“Not only by BCL and its shareholders, but also by landowners in Bougainville and others in the community. More widely these bills could also be interpreted as both anti-competitive and anti-investment which is the last thing Bougainville needs.”

BCL ran Panguna until the outbreak of civil war in 1989 in which grievances caused by the mine were central to the 10 year conflict that cost over 20,000 lives

Mr Momis had placed an indefinite moratorium on mining at Panguna after landowners opposed the return of BCL.

The landowners said BCL would not take responsibility for the environmental and social impacts of its previous operation.

However BCL said the Bougainville Mining Act 2015 did not need to be modified.

“Bougainville introduced good laws and regulations in 2015 designed to rebalance Bougainville’s mineral rights after a long period of consultation with all stakeholders. Now those rights are being undermined in haste by these proposed changes. Any genuine investor worth its mettle should be able to work within the existing laws.”

The bills are to be further read by the local parliament on 12 February.

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Bougainville to set up local company to reopen mine

Radio New Zealand | February 4, 2019

Bougainville’s government is planning to re-open the long closed Panguna mine, and operate it with a company that’s majority-owned by Bougainville. 

This comes after much squabbling over who should get the mining licence, followed by a government moratorium on any development at the site because it could undermine the looming independence referendum.

Bougainville’s president, John Momis, says with Papua New Guinea failing to fund Bougainville ahead of June’s referendum, these are emergency times and the government has decided to take action. 

He told Don Wiseman a company called Bougainville Advance Mining is being set up to be owned by the government of Bougainville and an investor, Caballus Mining, owned by West Australian businessman, Jeff McGlinn.


JOHN MOMIS: Caballus Mining was specifically set up to be the partner. It never existed before, but Jeff was involved in construction and management of big mines in Australia for a long time. 

DON WISEMAN: To do this though you are changing your own Mining Act, to suit this one company.

JM: Not to suit the one company, to suit our company. To suit the needs and the aspirations of the people of Bougainville who own the majority in Bougainville Advance Mining (BAM) and it gives the best deal, the best ever of any other mining deal before, to the people and the government of Bougainville.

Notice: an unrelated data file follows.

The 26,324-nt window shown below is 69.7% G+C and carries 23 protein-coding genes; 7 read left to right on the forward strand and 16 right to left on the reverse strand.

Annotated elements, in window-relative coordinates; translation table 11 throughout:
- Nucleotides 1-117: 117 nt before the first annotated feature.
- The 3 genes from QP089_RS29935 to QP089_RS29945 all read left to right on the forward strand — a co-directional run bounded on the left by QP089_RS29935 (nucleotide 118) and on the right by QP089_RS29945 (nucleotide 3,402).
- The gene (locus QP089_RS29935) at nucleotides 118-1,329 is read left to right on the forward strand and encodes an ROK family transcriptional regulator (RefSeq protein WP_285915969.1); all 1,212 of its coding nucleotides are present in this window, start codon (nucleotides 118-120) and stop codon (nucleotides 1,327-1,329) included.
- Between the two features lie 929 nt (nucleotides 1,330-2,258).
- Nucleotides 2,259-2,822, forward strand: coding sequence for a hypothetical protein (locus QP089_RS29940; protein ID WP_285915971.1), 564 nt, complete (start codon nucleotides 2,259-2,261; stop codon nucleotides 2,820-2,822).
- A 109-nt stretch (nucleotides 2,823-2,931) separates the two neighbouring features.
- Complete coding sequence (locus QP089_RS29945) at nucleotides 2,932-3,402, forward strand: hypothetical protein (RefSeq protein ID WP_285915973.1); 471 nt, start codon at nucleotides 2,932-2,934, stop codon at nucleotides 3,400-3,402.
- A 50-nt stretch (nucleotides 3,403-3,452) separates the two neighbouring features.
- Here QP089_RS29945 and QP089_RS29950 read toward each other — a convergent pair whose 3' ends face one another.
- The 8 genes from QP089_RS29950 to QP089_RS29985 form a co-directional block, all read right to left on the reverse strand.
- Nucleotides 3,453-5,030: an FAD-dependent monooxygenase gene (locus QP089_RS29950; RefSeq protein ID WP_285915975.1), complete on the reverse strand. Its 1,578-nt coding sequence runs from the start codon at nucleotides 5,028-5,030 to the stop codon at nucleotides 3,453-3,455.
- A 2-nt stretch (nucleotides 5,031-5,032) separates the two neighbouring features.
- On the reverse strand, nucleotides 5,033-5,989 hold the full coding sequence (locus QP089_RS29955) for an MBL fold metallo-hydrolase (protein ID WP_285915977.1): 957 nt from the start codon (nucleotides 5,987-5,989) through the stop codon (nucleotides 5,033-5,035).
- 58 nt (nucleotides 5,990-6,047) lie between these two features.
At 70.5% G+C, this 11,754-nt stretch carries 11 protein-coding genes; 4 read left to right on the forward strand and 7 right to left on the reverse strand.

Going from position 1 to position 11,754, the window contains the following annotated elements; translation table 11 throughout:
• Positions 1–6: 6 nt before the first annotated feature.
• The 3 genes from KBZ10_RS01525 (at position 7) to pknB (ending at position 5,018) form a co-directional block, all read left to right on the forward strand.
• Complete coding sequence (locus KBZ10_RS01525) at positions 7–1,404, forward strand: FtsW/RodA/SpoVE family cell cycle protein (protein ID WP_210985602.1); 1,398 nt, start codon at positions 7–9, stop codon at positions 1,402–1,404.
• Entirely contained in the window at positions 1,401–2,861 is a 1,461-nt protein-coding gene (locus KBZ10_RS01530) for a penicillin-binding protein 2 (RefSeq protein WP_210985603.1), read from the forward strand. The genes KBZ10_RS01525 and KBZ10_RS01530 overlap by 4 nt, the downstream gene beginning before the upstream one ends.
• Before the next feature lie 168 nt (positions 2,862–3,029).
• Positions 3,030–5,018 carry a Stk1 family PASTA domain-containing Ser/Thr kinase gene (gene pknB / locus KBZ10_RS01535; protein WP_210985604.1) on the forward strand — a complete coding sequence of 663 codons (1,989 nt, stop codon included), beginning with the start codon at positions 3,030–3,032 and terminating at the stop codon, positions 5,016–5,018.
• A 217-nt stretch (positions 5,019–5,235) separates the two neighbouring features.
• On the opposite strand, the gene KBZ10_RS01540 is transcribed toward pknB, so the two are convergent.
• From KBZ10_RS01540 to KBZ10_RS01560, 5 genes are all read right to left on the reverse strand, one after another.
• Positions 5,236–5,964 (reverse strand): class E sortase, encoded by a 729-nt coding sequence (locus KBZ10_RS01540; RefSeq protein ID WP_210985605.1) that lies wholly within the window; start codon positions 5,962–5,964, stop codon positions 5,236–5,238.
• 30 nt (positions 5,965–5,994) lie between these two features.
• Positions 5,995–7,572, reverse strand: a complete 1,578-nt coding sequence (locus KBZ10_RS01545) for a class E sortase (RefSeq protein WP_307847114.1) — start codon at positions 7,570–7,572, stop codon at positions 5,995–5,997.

DW: The mining legislation that was passed a couple of years ago was hailed by many, including yourself, so why is it that there’s a need to ‘remove complicated steps that are unnecessary’.

JM: It’s not complicated. It was the best then, but even under the existing mining law which says that the minerals, while they remain in the ground are 100 percent owned by the landowners. Once extracted they are no longer owned by the landowners. The landowners only have 5 percent free equity, five percent. And if they want to increase they can only increase it by another five percent which they must purchase. under the new, the amended law, the people and the ABG will automatically own 60 percent. Don’t you see the big difference? So the people of Bougainville will – this is probably against an investor, it’s certainly the best deal for the landowners.

DW: Sixty percent certainly sounds impressive. Would you though retain because, at some point,, you have got to bring in additional investors and they would want a share wouldn’t they, so is that 60 percent going to stay or be whittled down?

JM: Well if any investors want to come they could buy from the 40 percent that has been allocated, under our mining law to investors, including Jeff McGlinn and his company, and any other investor. 60 percent belongs to the ABG and the people of Bougainville. But that does not, in principle, stop us from selling some of our shares, as long as we have the controlling interest. The Bougainville Advance Mining will go out, BAM, that is the joint venture, will go and solicit funds, will go and raise funds for mining in Bougainville. The amendment proposal does not affect existing companies that are involved in exploration. We have three companies in Bougainville doing that now. They are not affected by this new deal.